Bogey-free Vaughan ties first-round mark at Constellation Senior Players Championship
Bruce Vaughan lines up a putt on the 17th green Thursday at the Constellation Senior Players Championship at Fox Chapel Club. Vaughan had six birdies in the round.
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On a leader board littered with some of the tour's biggest stars, it was left to a former municipal-course player from Kansas to outshine them all. At least for one day.
But if Bruce Vaughan wants to stay atop the field at the Constellation Senior Players Championship, he might have to reproduce some of the six birdies he posted Thursday at the Fox Chapel Golf Club when he tied the tournament record for low first-round score.
Or conjure some of the magic he produced when he won the 2008 Senior British Open at Royal Troon -- his only victory in five years on the Champions Tour.
"It was just nice to execute," Vaughan said. "It's nice to just hit a shot and have it come off just how you want it to."
Vaughan, 55, had a lot of those in his bogey-free round of 6-under 64 that gave him a one-shot lead on Fred Funk, including an awkward but nonetheless dazzling bunker shot on the final hole that allowed him to finish with an 8-foot birdie.
But he will need to keep his foot on the gas with the plethora of major champions chasing him on the leader board.
Right behind Funk, who birdied four of the final six holes to shoot 65, are defending champion Fred Couples, who did not make a bogey after a mostly sleepless night caused by a stiff back; Tom Lehman, who birdied five of the first seven holes en route to a front-nine 30; and Michael Allen, the only two-time winner on the Champions Tour who had one of the two eagles at No. 18.
They are tied at 66 with Joe Daley, whose best finish in two years on the Champions Tour is a tie for fourth in last month's Senior PGA.
And right behind them is Greg Norman, who overcame a nervous bogey at the opening hole to make six birdies in his first Champions Tour appearance in more than three years. Norman is tied with Jim Thorpe and Bill Glasson at 67.
"I just enjoyed playing, I guess," said Norman, who played with Lehman and Tom Watson (70) and drew the biggest gallery of the day. "When you get out there, you have to find the golf course underneath your feet and feel your way around it. I did that today and made some good putts."
Couples was having a hard time merely feeling his feet when he teed off at 7:50 a.m. His back stiffened overnight and he didn't sleep very well, causing him to walk slowly, at times gingerly, around the course. But there was nothing somnambulant about his game, not after posting a bogey-free round that included four birdies.
The player once known as "Boom Boom" because of his thundering drives helped his round by reaching both par 5s in two for a pair of two-putt birdies. He used a 7-iron to reach the 483-yard second and a 3-wood from 245 yards at the 574-yard 18th.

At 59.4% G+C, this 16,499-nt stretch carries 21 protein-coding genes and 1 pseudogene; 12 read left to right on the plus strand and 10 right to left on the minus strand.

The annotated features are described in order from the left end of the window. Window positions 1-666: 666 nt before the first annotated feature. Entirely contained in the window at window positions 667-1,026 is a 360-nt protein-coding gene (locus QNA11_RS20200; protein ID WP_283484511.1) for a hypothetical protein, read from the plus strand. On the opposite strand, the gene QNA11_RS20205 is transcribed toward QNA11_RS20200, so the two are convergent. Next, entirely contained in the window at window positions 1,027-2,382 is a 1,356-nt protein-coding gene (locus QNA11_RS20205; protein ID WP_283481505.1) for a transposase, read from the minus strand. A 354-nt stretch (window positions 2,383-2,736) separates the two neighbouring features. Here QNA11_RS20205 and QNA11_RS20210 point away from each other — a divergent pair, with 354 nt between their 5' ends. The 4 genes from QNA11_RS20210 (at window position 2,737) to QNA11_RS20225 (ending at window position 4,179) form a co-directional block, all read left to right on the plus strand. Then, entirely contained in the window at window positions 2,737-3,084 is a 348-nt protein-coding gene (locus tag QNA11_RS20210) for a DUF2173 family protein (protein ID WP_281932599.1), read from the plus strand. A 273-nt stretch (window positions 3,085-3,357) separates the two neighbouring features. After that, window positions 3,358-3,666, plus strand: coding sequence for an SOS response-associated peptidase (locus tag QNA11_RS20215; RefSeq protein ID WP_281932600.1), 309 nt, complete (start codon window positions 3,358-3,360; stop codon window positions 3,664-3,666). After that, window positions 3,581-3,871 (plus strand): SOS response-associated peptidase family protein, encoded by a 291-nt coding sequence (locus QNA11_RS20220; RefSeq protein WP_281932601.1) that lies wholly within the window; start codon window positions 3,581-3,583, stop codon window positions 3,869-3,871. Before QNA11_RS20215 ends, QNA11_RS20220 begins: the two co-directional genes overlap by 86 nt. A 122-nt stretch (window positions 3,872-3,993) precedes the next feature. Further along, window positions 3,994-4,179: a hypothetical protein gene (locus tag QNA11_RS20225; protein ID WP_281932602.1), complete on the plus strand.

"I got through it," Couples said. "It's hard for me to finish up at 5 or 6 o'clock [Wednesday] and then tee off in the morning early. I feel lucky that I got through this round with that score. I don't know exactly what's going on and I'm not getting too much sleep. So I'm just not feeling very well."
Vaughn's 64 matched the best first-round score in tournament history, though the other players to accomplish the feat -- Hale Irwin (2002), Gil Morgan ('03) and Graham Marsh ('05) -- did so on a par-72 layout.
He is going to need more of that at Fox Chapel, where birdie chances are likely to rise with the searing temperatures. Nonetheless, only a quarter of the field (20) were under par in the first round.
"I think so because there are a lot of wedges into greens and the greens right now are very receptive," said Funk, an eight-time winner on the Champions Tour. "It's supposed to be hot so I got a feeling they're going to keep water on them a little bit for the members for when we leave town.
"I thought in the beginning of the week 10, 11, 12 under would be the [winning] number. It's going to be a little lower than that I think. If me or Bruce or some of the 4s go way under it's going to be 16, 17, 18 under."
Lehman got off to a rocket start, making birdies on the first three holes and four of the first five. When his 3-wood tee shot landed on the front fringe at the 295-yard seventh, Lehman two-putted from 50 feet for his fifth birdie en route to a front-nine 30.
"It was a pleasure to watch him," Norman said of Lehman. "He played extremely well."
Lehman hit only eight fairways but was the only player in the field to hit all 18 greens in the first round. His only bogeys came when he missed the fairway at Nos. 11 and 12 and three-putted each time. He finished off his round with a pitch to 8 feet for birdie at No. 18.
"When I kept the ball below the hole I was 6 under," Lehman said. "When I played the ball above the hole I was 2 over. When you get above the hole it's really treacherous."
Lehman wasn't the only player to get off to a quick start.
Daley birdied the first three holes, four of the first five and five of the first seven before a double bogey at the 475-yard, par-4 eighth momentarily disrupted his round.
Mark Calcavecchia, last week's winner in Montreal, also birdied the first three holes before three bogeys in the final five holes left him at 1 under, five shots back.
At the end of the day, the opening trio of holes ranked among the six easiest in the first round, with No. 2, a 483-yard par 5, ranking as the easiest. The three holes yielded a total of 65 birdies and two eagles in the opening round.
"You can get off to a pretty good start," said Funk, who closed his round with back-to-back birdies, including a 50-footer at the par-3 17th. "Numbers 4 and 5 are birdie holes and you got No. 7, too. At the beginning you have to get it under [par]."
First Published June 29, 2012 12:00 am